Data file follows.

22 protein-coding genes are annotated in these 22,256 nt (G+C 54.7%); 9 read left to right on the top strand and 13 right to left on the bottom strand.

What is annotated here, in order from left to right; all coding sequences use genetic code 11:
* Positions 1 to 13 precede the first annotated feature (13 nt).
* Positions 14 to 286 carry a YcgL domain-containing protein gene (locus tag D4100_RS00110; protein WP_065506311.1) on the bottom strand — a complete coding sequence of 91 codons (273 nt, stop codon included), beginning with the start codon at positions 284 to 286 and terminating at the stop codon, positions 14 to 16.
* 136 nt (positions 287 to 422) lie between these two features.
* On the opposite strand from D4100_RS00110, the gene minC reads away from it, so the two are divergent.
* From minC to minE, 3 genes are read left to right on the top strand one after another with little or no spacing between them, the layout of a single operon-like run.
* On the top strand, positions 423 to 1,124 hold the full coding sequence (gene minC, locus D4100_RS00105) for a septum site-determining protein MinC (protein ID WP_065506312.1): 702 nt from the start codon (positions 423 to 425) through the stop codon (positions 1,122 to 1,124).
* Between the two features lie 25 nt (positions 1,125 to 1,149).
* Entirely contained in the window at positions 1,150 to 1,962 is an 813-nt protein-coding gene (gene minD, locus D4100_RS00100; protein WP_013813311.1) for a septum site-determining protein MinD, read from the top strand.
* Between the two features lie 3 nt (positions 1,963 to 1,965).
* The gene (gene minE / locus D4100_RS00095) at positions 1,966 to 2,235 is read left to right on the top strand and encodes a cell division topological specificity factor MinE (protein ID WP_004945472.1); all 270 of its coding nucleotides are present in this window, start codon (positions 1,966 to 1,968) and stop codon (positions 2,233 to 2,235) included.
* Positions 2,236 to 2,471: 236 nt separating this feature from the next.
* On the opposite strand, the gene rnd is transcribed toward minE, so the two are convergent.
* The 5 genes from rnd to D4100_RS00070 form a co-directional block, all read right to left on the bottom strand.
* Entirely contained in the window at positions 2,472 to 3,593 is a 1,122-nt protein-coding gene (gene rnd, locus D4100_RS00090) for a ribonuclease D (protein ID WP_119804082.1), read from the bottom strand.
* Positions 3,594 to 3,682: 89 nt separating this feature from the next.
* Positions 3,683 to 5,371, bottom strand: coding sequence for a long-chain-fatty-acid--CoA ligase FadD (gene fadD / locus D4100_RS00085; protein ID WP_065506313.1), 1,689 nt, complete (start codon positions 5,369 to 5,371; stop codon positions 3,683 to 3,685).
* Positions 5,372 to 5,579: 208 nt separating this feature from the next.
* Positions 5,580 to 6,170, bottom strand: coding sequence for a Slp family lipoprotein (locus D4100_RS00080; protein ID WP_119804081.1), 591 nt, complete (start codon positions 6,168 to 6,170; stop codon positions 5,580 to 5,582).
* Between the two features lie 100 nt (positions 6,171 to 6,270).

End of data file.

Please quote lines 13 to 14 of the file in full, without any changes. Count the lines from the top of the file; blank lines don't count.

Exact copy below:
* Positions 2,236 to 2,471: 236 nt separating this feature from the next.
* On the opposite strand, the gene rnd is transcribed toward minE, so the two are convergent.